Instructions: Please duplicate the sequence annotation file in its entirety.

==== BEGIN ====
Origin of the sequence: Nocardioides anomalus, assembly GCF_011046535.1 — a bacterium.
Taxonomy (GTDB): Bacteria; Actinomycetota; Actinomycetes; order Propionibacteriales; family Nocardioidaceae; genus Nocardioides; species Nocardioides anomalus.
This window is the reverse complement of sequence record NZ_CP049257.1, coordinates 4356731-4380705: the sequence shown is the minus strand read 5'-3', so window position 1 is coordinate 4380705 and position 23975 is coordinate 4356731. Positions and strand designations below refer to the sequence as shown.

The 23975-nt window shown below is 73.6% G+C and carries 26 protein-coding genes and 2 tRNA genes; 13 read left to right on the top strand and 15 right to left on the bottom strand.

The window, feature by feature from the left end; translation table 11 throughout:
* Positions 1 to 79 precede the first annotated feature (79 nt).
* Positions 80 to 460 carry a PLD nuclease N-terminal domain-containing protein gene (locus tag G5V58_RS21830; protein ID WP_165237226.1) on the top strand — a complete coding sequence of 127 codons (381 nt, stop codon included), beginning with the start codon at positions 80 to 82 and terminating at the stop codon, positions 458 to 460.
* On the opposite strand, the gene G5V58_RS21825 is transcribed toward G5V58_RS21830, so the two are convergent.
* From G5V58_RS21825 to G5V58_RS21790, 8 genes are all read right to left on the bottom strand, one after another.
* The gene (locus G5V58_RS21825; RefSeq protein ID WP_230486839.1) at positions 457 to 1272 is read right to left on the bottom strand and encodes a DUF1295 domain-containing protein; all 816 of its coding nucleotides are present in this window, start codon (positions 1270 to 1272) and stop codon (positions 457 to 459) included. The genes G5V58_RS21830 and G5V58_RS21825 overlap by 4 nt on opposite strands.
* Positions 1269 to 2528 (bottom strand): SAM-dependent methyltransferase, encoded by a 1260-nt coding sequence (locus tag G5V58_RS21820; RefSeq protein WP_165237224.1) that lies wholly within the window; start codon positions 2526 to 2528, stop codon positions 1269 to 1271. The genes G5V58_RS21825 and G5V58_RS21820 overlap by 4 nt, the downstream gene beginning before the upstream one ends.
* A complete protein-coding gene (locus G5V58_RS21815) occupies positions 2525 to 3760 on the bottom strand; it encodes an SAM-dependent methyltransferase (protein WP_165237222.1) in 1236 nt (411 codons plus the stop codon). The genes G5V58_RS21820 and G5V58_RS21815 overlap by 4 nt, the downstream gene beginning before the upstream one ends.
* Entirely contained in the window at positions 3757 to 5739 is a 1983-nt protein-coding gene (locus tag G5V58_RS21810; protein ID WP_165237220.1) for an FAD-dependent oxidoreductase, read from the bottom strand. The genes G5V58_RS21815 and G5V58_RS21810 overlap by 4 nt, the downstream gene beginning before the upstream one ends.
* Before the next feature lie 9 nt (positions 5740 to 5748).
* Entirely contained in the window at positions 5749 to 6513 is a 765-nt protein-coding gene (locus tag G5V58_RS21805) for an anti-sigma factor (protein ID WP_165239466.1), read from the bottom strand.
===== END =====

Origin of the sequence: Nocardioides anomalus, assembly GCF_011046535.1 — a bacterium.
Taxonomy (GTDB): Bacteria; Actinomycetota; Actinomycetes; order Propionibacteriales; family Nocardioidaceae; genus Nocardioides; species Nocardioides anomalus.
This window is the reverse complement of sequence record NZ_CP049257.1, coordinates 4356731-4380705: the sequence shown is the minus strand read 5'-3', so window position 1 is coordinate 4380705 and position 23975 is coordinate 4356731. Positions and strand designations below refer to the sequence as shown.

The 23975-nt window shown below is 73.6% G+C and carries 26 protein-coding genes and 2 tRNA genes; 13 read left to right on the top strand and 15 right to left on the bottom strand.

The window, feature by feature from the left end; translation table 11 throughout:
* Positions 1 to 79 precede the first annotated feature (79 nt).
* Positions 80 to 460 carry a PLD nuclease N-terminal domain-containing protein gene (locus tag G5V58_RS21830; protein ID WP_165237226.1) on the top strand — a complete coding sequence of 127 codons (381 nt, stop codon included), beginning with the start codon at positions 80 to 82 and terminating at the stop codon, positions 458 to 460.
* On the opposite strand, the gene G5V58_RS21825 is transcribed toward G5V58_RS21830, so the two are convergent.
* From G5V58_RS21825 to G5V58_RS21790, 8 genes are all read right to left on the bottom strand, one after another.
* The gene (locus G5V58_RS21825; RefSeq protein ID WP_230486839.1) at positions 457 to 1272 is read right to left on the bottom strand and encodes a DUF1295 domain-containing protein; all 816 of its coding nucleotides are present in this window, start codon (positions 1270 to 1272) and stop codon (positions 457 to 459) included. The genes G5V58_RS21830 and G5V58_RS21825 overlap by 4 nt on opposite strands.
* Positions 1269 to 2528 (bottom strand): SAM-dependent methyltransferase, encoded by a 1260-nt coding sequence (locus tag G5V58_RS21820; RefSeq protein WP_165237224.1) that lies wholly within the window; start codon positions 2526 to 2528, stop codon positions 1269 to 1271. The genes G5V58_RS21825 and G5V58_RS21820 overlap by 4 nt, the downstream gene beginning before the upstream one ends.
* A complete protein-coding gene (locus G5V58_RS21815) occupies positions 2525 to 3760 on the bottom strand; it encodes an SAM-dependent methyltransferase (protein WP_165237222.1) in 1236 nt (411 codons plus the stop codon). The genes G5V58_RS21820 and G5V58_RS21815 overlap by 4 nt, the downstream gene beginning before the upstream one ends.
* Entirely contained in the window at positions 3757 to 5739 is a 1983-nt protein-coding gene (locus tag G5V58_RS21810; protein ID WP_165237220.1) for an FAD-dependent oxidoreductase, read from the bottom strand. The genes G5V58_RS21815 and G5V58_RS21810 overlap by 4 nt, the downstream gene beginning before the upstream one ends.
* Before the next feature lie 9 nt (positions 5740 to 5748).
* Entirely contained in the window at positions 5749 to 6513 is a 765-nt protein-coding gene (locus tag G5V58_RS21805) for an anti-sigma factor (protein ID WP_165239466.1), read from the bottom strand.